From The Editor
We're pleased to unveil in this issue the new graphic direction for
The Absolute Sound. We think
you'll find that our look is fresher and more stimulating — and makes what we have to say more accessible.
The design was created by Art Director, Torquil Dewar, who will be putting together each issue of
the magazine in the future.
We've also just given our sister magazine, The Perfect Vision, an editorial and graphic update.
Concomitantly, we've increased the publication frequency of TPV to ten times per year (up from six) and are offering the
magazine in electronic form absolutely free at www.avguide.com.
While you're at avguide.com, he sure to join our reader forum and get in on the discussion with other
readers and TAS editors. Jonathan Valin's review of the $22,000 MAGICO Mini in the last issue sparked quite
a controversy on the forum over the concept of value in high-end audio. Read
Jonathan's insightful ideas and contribute your own thoughts on the avguide.com forum.
This issue features our 35-page Editors' Choice list of every product we recommend. We determine the final list
by taking last year's recommendations, removing discontinued products, and then considering for inclusion every
component we've reviewed in the current year. We poll the writers who wrote the reviews, asking whether they
would e products themselves with their own money. The next step is a series of conference calls among the
magazine's senior editorial staff in which we discuss, debate, argue, cajole, and hash out whether or not a product
should be given an Editors' Choice Award.
To call these conference calls "lively" would bean understatement.
There's heated — though always congenial — debate about whether certain products should be included. An important criterion is whether the candidate
product is equal to, or better than, a similarly priced product. If the answer is no, the product
doesn't make the final cut. In some eases, however, we allow for differences in design, such as stand-mounted vs. floorstanding
loudspeakers, or tubed vs. solid-state amplifiers. Of course, some products are so outstandingly good that we
reach unanimous agreement immediately We also consider whether an idiosyncratic product that perhaps
isn't our cup of tea would, nonetheless, perform well in certain systems. We'll include some such products, but point
out in the write-ups that they fit into very narrow niches.
Our Editors' Choice list is the single biggest feature we publish all year. It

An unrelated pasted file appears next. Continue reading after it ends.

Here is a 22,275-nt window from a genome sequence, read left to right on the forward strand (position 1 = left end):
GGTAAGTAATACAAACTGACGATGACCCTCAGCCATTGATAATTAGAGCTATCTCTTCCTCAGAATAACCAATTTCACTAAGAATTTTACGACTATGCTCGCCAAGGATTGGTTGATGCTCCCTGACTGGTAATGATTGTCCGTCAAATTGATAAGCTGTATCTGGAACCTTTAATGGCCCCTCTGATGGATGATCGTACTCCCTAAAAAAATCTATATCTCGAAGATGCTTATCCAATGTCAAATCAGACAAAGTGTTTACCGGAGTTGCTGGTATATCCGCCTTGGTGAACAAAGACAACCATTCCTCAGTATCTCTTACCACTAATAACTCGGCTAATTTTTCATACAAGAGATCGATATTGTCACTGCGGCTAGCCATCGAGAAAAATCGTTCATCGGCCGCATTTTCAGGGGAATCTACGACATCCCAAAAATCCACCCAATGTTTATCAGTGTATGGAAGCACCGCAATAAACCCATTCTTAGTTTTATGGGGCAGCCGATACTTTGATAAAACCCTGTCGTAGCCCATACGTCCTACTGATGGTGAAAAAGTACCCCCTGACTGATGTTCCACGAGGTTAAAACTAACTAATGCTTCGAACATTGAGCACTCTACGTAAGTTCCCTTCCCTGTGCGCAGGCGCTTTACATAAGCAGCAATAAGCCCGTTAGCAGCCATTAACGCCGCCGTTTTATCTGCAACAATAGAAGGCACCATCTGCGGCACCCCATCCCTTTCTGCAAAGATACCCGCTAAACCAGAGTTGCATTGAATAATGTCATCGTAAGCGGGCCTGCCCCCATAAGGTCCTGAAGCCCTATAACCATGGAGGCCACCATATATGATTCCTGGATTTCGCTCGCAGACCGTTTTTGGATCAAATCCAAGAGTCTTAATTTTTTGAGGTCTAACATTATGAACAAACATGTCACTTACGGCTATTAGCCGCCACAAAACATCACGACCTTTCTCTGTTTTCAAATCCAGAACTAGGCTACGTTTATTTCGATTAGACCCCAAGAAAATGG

represents the collective wisdom and experience of out writers and editors. Not ever\ product worthy of recommendation is on the list (we
don't recommend what we have not heard), but every product on the list is worthy of
I was having dinner with Bob Carver in Austin, Texas, the other night when a funny thing happened. As you
probably know, Carver is the founder of Carver, and more recently of Sunfire. He is one of the few truly
innovanve thinkers in audio design. Many designers have created great-sounding circuits, but very few have
invented entirely new circuit topologies (and loudspeaker concepts) from a clean sheet of paper.
Carver's innovations include the first high-powered solid-state amplifier (the
350Wpc Phase Linear 700 in 1972), the Auto-Correlator circuit, Sonic Holograph); the Magnetic-Field Power Amplifier, and the Asymmetric
Charge-Coupled Stereo Detector, a circuit for improving FM reception. Carver's ingenuity extends to
loudspeakers, as well. His Amazing Loudspeaker, introduced in 1986, employed a 60-inch ribbon with four 12-inch woofers in a large, open panel. When set up
correctly, the Amazing lived up to its name. In addition, before Carver developed his True Subwoofer in 1994, you simply
couldn't get low bass from a small box, but the True Subwoofer delivered extremely high levels of very low bass from an enclosure about a foot square. was nothing
short of revolutionary.
Anyway, back to my dinner story The young waiter overheard us talking and asked incredulously
"You're Bob Carver?" Bob modestly replied that he was. After dinner, another waiter, who must have been about 22 years old,
approached the table and told Bob that his father owns the pair of Phase Linear 700s that he bought in 1972, and
is still listening to music on them to this day How gratifying it must be to know that something you created 34 years ago is still being enjoyed in the here
and now — and to be recognized by a generation who wasn't even born when some of your creations were
It was a wonderful moment.